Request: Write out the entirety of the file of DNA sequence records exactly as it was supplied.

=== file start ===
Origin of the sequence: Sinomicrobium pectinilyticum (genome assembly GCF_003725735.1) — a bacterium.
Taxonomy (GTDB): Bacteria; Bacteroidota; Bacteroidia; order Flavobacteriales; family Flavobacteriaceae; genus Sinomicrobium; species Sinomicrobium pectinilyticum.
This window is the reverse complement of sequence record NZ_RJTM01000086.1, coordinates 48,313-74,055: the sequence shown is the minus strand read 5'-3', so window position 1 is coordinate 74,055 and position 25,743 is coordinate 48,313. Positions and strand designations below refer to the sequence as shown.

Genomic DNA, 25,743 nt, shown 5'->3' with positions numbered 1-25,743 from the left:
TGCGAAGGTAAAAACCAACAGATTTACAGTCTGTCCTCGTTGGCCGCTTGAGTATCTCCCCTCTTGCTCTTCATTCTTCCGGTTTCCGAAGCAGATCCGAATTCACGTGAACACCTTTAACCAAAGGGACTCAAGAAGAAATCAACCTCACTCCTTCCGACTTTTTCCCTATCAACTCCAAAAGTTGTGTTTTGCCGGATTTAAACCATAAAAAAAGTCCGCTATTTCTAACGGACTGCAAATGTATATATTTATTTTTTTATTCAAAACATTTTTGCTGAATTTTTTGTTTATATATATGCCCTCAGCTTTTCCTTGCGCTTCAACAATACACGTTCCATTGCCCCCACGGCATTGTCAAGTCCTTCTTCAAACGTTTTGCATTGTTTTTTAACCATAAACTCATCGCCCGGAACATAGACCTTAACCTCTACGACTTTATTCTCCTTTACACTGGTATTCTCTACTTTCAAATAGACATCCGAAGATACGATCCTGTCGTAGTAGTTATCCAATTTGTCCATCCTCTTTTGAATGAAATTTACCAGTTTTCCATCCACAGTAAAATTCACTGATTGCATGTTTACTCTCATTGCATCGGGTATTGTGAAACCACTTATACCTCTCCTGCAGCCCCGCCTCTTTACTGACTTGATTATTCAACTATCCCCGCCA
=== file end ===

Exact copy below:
Origin of the sequence: Sinomicrobium pectinilyticum (genome assembly GCF_003725735.1) — a bacterium.
Taxonomy (GTDB): Bacteria; Bacteroidota; Bacteroidia; order Flavobacteriales; family Flavobacteriaceae; genus Sinomicrobium; species Sinomicrobium pectinilyticum.
This window is the reverse complement of sequence record NZ_RJTM01000086.1, coordinates 48,313-74,055: the sequence shown is the minus strand read 5'-3', so window position 1 is coordinate 74,055 and position 25,743 is coordinate 48,313. Positions and strand designations below refer to the sequence as shown.

Genomic DNA, 25,743 nt, shown 5'->3' with positions numbered 1-25,743 from the left:
TGCGAAGGTAAAAACCAACAGATTTACAGTCTGTCCTCGTTGGCCGCTTGAGTATCTCCCCTCTTGCTCTTCATTCTTCCGGTTTCCGAAGCAGATCCGAATTCACGTGAACACCTTTAACCAAAGGGACTCAAGAAGAAATCAACCTCACTCCTTCCGACTTTTTCCCTATCAACTCCAAAAGTTGTGTTTTGCCGGATTTAAACCATAAAAAAAGTCCGCTATTTCTAACGGACTGCAAATGTATATATTTATTTTTTTATTCAAAACATTTTTGCTGAATTTTTTGTTTATATATATGCCCTCAGCTTTTCCTTGCGCTTCAACAATACACGTTCCATTGCCCCCACGGCATTGTCAAGTCCTTCTTCAAACGTTTTGCATTGTTTTTTAACCATAAACTCATCGCCCGGAACATAGACCTTAACCTCTACGACTTTATTCTCCTTTACACTGGTATTCTCTACTTTCAAATAGACATCCGAAGATACGATCCTGTCGTAGTAGTTATCCAATTTGTCCATCCTCTTTTGAATGAAATTTACCAGTTTTCCATCCACAGTAAAATTCACTGATTGCATGTTTACTCTCATTGCATCGGGTATTGTGAAACCACTTATACCTCTCCTGCAGCCCCGCCTCTTTACTGACTTGATTATTCAACTATCCCCGCCA